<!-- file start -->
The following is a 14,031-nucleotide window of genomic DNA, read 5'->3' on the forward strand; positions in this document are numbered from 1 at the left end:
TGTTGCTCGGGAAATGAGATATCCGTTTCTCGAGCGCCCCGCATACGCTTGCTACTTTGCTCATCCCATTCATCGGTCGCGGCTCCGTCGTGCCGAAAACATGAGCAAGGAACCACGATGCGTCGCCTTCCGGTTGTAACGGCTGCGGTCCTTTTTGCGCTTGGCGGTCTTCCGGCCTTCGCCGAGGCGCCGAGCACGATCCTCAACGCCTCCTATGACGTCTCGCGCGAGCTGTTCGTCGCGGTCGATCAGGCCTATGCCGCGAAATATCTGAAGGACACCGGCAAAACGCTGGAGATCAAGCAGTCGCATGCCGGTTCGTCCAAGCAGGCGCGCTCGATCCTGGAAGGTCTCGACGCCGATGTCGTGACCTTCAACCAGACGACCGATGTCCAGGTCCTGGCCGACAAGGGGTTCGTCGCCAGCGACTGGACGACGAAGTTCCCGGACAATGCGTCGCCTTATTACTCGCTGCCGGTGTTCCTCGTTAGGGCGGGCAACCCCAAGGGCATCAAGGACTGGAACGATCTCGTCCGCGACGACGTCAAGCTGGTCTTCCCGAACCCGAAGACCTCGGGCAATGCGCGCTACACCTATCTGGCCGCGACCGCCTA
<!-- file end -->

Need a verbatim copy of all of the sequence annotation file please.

The following is a 14,031-nucleotide window of genomic DNA, read 5'->3' on the forward strand; positions in this document are numbered from 1 at the left end:
TGTTGCTCGGGAAATGAGATATCCGTTTCTCGAGCGCCCCGCATACGCTTGCTACTTTGCTCATCCCATTCATCGGTCGCGGCTCCGTCGTGCCGAAAACATGAGCAAGGAACCACGATGCGTCGCCTTCCGGTTGTAACGGCTGCGGTCCTTTTTGCGCTTGGCGGTCTTCCGGCCTTCGCCGAGGCGCCGAGCACGATCCTCAACGCCTCCTATGACGTCTCGCGCGAGCTGTTCGTCGCGGTCGATCAGGCCTATGCCGCGAAATATCTGAAGGACACCGGCAAAACGCTGGAGATCAAGCAGTCGCATGCCGGTTCGTCCAAGCAGGCGCGCTCGATCCTGGAAGGTCTCGACGCCGATGTCGTGACCTTCAACCAGACGACCGATGTCCAGGTCCTGGCCGACAAGGGGTTCGTCGCCAGCGACTGGACGACGAAGTTCCCGGACAATGCGTCGCCTTATTACTCGCTGCCGGTGTTCCTCGTTAGGGCGGGCAACCCCAAGGGCATCAAGGACTGGAACGATCTCGTCCGCGACGACGTCAAGCTGGTCTTCCCGAACCCGAAGACCTCGGGCAATGCGCGCTACACCTATCTGGCCGCGACCGCCTA